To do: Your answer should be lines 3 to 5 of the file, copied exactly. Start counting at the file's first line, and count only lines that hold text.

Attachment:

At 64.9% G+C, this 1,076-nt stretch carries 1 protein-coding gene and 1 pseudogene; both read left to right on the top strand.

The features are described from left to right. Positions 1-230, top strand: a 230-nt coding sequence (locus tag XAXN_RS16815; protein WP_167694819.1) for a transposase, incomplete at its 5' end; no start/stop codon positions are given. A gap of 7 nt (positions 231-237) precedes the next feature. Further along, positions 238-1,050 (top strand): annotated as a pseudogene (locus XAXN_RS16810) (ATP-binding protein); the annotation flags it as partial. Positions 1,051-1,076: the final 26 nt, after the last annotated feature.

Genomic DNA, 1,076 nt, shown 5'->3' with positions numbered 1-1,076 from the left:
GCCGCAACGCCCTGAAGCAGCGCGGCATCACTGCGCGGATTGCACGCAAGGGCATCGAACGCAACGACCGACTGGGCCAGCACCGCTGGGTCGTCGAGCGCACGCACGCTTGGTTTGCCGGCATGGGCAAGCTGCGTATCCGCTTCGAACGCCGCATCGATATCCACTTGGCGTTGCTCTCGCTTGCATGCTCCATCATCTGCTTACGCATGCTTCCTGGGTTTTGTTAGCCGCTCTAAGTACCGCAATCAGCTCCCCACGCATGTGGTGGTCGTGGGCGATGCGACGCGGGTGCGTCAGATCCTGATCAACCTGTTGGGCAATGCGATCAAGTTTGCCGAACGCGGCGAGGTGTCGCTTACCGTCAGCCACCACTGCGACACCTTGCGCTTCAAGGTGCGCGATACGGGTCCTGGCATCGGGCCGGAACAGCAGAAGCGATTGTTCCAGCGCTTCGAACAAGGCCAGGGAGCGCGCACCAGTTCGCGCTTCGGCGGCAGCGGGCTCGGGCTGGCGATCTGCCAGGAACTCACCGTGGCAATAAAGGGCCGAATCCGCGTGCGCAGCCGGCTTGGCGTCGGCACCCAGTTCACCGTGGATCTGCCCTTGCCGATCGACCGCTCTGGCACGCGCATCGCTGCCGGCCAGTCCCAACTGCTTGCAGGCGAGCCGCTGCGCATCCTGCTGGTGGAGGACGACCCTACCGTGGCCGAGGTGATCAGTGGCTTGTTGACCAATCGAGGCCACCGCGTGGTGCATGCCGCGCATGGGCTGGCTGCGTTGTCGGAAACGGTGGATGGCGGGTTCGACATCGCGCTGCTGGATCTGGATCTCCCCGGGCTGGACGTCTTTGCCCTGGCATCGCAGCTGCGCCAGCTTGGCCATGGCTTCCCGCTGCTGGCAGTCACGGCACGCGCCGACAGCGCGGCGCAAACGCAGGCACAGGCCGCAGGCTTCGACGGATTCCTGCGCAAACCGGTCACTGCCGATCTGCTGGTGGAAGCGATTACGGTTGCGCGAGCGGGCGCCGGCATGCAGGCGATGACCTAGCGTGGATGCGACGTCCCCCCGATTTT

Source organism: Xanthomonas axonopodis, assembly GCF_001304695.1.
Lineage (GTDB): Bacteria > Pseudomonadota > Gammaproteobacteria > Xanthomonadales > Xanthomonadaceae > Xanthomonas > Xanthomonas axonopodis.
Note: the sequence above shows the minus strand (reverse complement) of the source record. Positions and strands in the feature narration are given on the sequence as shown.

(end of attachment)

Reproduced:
Genomic DNA, 1,076 nt, shown 5'->3' with positions numbered 1-1,076 from the left:
GCCGCAACGCCCTGAAGCAGCGCGGCATCACTGCGCGGATTGCACGCAAGGGCATCGAACGCAACGACCGACTGGGCCAGCACCGCTGGGTCGTCGAGCGCACGCACGCTTGGTTTGCCGGCATGGGCAAGCTGCGTATCCGCTTCGAACGCCGCATCGATATCCACTTGGCGTTGCTCTCGCTTGCATGCTCCATCATCTGCTTACGCATGCTTCCTGGGTTTTGTTAGCCGCTCTAAGTACCGCAATCAGCTCCCCACGCATGTGGTGGTCGTGGGCGATGCGACGCGGGTGCGTCAGATCCTGATCAACCTGTTGGGCAATGCGATCAAGTTTGCCGAACGCGGCGAGGTGTCGCTTACCGTCAGCCACCACTGCGACACCTTGCGCTTCAAGGTGCGCGATACGGGTCCTGGCATCGGGCCGGAACAGCAGAAGCGATTGTTCCAGCGCTTCGAACAAGGCCAGGGAGCGCGCACCAGTTCGCGCTTCGGCGGCAGCGGGCTCGGGCTGGCGATCTGCCAGGAACTCACCGTGGCAATAAAGGGCCGAATCCGCGTGCGCAGCCGGCTTGGCGTCGGCACCCAGTTCACCGTGGATCTGCCCTTGCCGATCGACCGCTCTGGCACGCGCATCGCTGCCGGCCAGTCCCAACTGCTTGCAGGCGAGCCGCTGCGCATCCTGCTGGTGGAGGACGACCCTACCGTGGCCGAGGTGATCAGTGGCTTGTTGACCAATCGAGGCCACCGCGTGGTGCATGCCGCGCATGGGCTGGCTGCGTTGTCGGAAACGGTGGATGGCGGGTTCGACATCGCGCTGCTGGATCTGGATCTCCCCGGGCTGGACGTCTTTGCCCTGGCATCGCAGCTGCGCCAGCTTGGCCATGGCTTCCCGCTGCTGGCAGTCACGGCACGCGCCGACAGCGCGGCGCAAACGCAGGCACAGGCCGCAGGCTTCGACGGATTCCTGCGCAAACCGGTCACTGCCGATCTGCTGGTGGAAGCGATTACGGTTGCGCGAGCGGGCGCCGGCATGCAGGCGATGACCTAGCGTGGATGCGACGTCCCCCCGATTTT

Source organism: Xanthomonas axonopodis, assembly GCF_001304695.1.